USDA research shows consumers are valuing efficiency and reduced costs in their food decisions.

That's according to the Food Expenditure Series from USDA's Economic Research Service, which compiles total food and beverage spending by American consumers. Spending is categorized as either food consumed at home or food consumed away from home, including restaurants and hotels.

According to an analysis of the data by the American Farm Bureau Federation, total nominal consumer spending in each category has increased since 1997. At-home spending grew from $376 billion to $1.047 trillion, a 178% increase. Away-from-home spending jumped from $336 billion to $1.343 trillion, nearly a 300% increase.

In more recent years, consumers have spent more on food outside the home than they have preparing it at home. Since 2015, Americans have spent over $100 billion per year more away from home than grocery stores, except for the 2020 anomaly due to the COVID-19 pandemic.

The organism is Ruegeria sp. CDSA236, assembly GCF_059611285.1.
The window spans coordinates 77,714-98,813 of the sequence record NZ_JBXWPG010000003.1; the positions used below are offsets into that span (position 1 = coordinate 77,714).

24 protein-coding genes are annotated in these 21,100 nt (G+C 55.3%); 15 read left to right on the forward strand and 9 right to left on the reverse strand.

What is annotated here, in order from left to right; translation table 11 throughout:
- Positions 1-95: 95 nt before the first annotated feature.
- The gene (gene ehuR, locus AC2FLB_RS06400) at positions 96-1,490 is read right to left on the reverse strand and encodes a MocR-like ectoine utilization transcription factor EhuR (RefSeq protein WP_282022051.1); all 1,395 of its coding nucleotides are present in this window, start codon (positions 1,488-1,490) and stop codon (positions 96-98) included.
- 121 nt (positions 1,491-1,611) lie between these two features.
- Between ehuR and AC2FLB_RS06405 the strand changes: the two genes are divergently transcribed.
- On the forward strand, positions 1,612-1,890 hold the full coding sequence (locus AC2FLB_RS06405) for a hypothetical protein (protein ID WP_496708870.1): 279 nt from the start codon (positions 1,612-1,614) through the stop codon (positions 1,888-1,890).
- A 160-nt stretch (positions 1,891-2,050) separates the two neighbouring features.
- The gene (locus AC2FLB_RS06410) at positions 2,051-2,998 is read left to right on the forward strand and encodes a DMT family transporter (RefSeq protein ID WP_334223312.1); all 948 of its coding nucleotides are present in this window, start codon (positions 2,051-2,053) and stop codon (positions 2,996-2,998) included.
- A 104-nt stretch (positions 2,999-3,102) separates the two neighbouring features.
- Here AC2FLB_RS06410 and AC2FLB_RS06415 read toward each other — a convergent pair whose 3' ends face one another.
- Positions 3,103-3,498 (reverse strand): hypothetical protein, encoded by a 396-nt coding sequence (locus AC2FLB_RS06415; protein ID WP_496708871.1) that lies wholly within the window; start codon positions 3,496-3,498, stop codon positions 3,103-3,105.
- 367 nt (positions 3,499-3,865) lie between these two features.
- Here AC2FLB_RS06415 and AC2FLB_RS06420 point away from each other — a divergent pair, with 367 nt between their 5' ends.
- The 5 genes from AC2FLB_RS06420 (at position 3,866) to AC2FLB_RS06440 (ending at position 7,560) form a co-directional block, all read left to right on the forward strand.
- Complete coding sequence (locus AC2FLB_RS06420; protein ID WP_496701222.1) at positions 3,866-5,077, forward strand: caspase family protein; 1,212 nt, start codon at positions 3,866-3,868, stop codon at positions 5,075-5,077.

It’s easy to sign up for a FREE month of Agri-Pulse news! For the latest on what’s happening in Washington, D.C. and around the country in agriculture, just click here.

As efficient food service trends emerge, consumers respond favorably. Farm Bureau noted that, as quick-service restaurants and takeout options have become more efficient, consumers prefer them to preparing food at home. Last year, away-from-home food spending surpassed food-at-home spending by $300 billion. 

Within the food-at-home spending category, consumers have begun favoring the convenience and cost savings offered by bulk shopping centers. Last year, grocery stores made up 54.2% of food-at-home spending, whereas in 1997 they held a 72% share. Bulk shopping centers like Costco and Sam’s Club have grown their market share from 8% in 1997 to 25.5% in 2012.

For more news, visit